Wednesday, 19 February 2014

Looking for the Best Driving School Around Town: The Easy Way

How many times have we heard our parents, siblings, relatives and everybody else say that we should be safer drivers? In all honesty, this is much easier said than done considering the fact that accidents on the road account for a lot of the injuries and fatalities reported in the country.
Question is, should you take your driving training in just about any driving school? Will your everyday ordinary driving lessons be enough to help you iron out the kinks in your driving?
You have to remember that not all driving schools are created equal and expect them to offer the same courses as everybody else. In fact, others are just your run-of-the-mill driving school who just decided to offer a new course for the extra cash. Never fall prey to such rip-offs. You have to make sure that you get the best driving school for your own benefit.
Here's how:
Tip #1: Is the driving school credible?
First of all, you need to consider the reputation, record, and status of the driving school.
Here are the primary questions you should ask:
  • Is it trustworthy?
  • Are people recommending it to others?
  • Do you hear any negative comments from past customers?
Although it is quite elementary, you should always check if the school is a legit business. You can do this by calling the organizations that accredit driving schools in your area. Some schools might offer up a bargain but if they are not duly recognized or registered with the local Department of Motor Vehicles then enrolling in their programs might do you more harm than good.
Tip #2: Is the curriculum good?
Next, choose the curriculum itself. Albeit the fact that film viewing is no longer popular, a driving course should include at least 100 minutes of viewing time. The movies or videos that should be shown should contain information regarding the course. It may or may not contain graphic scenes of accidents depending on the course at hand.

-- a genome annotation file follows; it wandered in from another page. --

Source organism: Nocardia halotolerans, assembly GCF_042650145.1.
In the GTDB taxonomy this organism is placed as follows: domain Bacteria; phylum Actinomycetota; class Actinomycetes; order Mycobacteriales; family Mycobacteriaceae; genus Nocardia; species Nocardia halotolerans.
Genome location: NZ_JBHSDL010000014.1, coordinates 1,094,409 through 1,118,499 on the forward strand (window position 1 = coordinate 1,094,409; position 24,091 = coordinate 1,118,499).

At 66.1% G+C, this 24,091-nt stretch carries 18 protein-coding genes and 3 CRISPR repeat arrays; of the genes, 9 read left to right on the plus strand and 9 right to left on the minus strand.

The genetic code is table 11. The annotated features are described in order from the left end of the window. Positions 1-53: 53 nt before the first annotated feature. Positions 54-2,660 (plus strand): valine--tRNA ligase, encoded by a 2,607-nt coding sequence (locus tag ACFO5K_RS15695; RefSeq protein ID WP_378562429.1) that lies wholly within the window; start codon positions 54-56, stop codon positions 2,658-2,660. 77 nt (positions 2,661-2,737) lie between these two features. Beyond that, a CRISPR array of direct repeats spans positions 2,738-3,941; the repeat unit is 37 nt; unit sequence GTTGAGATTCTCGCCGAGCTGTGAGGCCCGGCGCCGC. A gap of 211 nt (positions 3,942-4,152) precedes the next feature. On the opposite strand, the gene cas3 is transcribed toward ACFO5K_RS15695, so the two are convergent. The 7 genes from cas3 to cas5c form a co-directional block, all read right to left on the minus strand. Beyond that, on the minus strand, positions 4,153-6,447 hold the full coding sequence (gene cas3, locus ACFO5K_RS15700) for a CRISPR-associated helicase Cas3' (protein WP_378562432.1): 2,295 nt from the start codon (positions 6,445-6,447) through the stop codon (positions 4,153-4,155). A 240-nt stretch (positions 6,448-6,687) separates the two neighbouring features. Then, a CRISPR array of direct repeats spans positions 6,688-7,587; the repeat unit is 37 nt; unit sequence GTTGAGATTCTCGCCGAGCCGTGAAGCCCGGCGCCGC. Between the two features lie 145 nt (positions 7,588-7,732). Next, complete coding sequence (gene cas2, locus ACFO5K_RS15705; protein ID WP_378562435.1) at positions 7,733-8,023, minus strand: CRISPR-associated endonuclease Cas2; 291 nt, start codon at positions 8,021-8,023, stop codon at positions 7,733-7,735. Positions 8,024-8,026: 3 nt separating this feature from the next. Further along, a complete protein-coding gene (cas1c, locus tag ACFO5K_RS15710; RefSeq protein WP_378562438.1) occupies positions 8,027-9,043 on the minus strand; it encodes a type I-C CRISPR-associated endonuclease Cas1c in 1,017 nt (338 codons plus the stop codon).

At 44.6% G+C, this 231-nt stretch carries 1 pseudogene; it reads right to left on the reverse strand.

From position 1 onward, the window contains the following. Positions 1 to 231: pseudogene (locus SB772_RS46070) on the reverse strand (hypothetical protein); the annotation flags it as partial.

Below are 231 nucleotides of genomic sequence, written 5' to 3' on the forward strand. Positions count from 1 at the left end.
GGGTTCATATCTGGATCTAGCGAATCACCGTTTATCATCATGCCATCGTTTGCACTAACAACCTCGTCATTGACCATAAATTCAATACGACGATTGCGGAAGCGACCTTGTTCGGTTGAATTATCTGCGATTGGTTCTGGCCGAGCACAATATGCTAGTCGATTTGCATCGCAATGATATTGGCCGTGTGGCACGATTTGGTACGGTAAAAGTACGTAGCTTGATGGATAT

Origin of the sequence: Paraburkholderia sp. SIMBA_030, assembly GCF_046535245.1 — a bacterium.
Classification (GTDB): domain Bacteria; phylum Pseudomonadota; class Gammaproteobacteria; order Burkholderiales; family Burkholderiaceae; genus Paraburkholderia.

Tip# 3: What is course duration?
You should also remember to check the duration of the course. It may be separated into two parts - the classroom schedule and the behind-the-wheel schedule. You should also check if the behind-the-wheel part of the program applies all that was mentioned during the "class".
Some substandard schools just let you drive a car and mention instructions every now and then without even letting you apply the lessons you have learned. Also, the instructor should be able to immerse you in different driving situations and locations that will test if you are road-ready.
Tip# 4: Is the course fee worth it?
Lastly, take note of the expenses for the whole program. Some providers show you a very cheap value that tends to have hidden "extras". Ask the school for the total cost of the program and compare it with other driving schools. You have to remember that going for the cheapest option is not always the best decision. Weigh your options properly and sometimes, you might need to trust your gut.

By Maria Nacpil

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